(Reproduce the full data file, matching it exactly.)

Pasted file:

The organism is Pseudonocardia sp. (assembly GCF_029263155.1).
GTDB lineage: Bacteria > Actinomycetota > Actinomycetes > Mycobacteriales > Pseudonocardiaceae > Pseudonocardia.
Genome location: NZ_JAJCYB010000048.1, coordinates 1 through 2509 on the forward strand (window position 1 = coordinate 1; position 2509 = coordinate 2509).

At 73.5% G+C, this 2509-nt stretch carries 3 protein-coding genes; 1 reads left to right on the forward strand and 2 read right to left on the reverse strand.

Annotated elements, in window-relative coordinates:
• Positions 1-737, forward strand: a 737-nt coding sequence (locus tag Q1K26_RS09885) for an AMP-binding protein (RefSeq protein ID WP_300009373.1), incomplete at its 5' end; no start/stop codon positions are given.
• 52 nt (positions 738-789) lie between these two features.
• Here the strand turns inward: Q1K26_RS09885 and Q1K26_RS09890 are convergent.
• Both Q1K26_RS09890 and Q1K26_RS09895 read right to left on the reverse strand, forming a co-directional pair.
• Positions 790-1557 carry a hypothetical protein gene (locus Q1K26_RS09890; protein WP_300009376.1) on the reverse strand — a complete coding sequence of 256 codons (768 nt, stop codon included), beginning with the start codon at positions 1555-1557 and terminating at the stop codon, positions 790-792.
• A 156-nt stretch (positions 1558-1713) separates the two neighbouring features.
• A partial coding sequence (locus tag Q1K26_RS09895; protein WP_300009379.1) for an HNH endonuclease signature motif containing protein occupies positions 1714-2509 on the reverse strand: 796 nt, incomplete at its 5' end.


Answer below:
The organism is Pseudonocardia sp. (assembly GCF_029263155.1).
GTDB lineage: Bacteria > Actinomycetota > Actinomycetes > Mycobacteriales > Pseudonocardiaceae > Pseudonocardia.
Genome location: NZ_JAJCYB010000048.1, coordinates 1 through 2509 on the forward strand (window position 1 = coordinate 1; position 2509 = coordinate 2509).

At 73.5% G+C, this 2509-nt stretch carries 3 protein-coding genes; 1 reads left to right on the forward strand and 2 read right to left on the reverse strand.

Annotated elements, in window-relative coordinates:
• Positions 1-737, forward strand: a 737-nt coding sequence (locus tag Q1K26_RS09885) for an AMP-binding protein (RefSeq protein ID WP_300009373.1), incomplete at its 5' end; no start/stop codon positions are given.
• 52 nt (positions 738-789) lie between these two features.
• Here the strand turns inward: Q1K26_RS09885 and Q1K26_RS09890 are convergent.
• Both Q1K26_RS09890 and Q1K26_RS09895 read right to left on the reverse strand, forming a co-directional pair.
• Positions 790-1557 carry a hypothetical protein gene (locus Q1K26_RS09890; protein WP_300009376.1) on the reverse strand — a complete coding sequence of 256 codons (768 nt, stop codon included), beginning with the start codon at positions 1555-1557 and terminating at the stop codon, positions 790-792.
• A 156-nt stretch (positions 1558-1713) separates the two neighbouring features.
• A partial coding sequence (locus tag Q1K26_RS09895; protein WP_300009379.1) for an HNH endonuclease signature motif containing protein occupies positions 1714-2509 on the reverse strand: 796 nt, incomplete at its 5' end.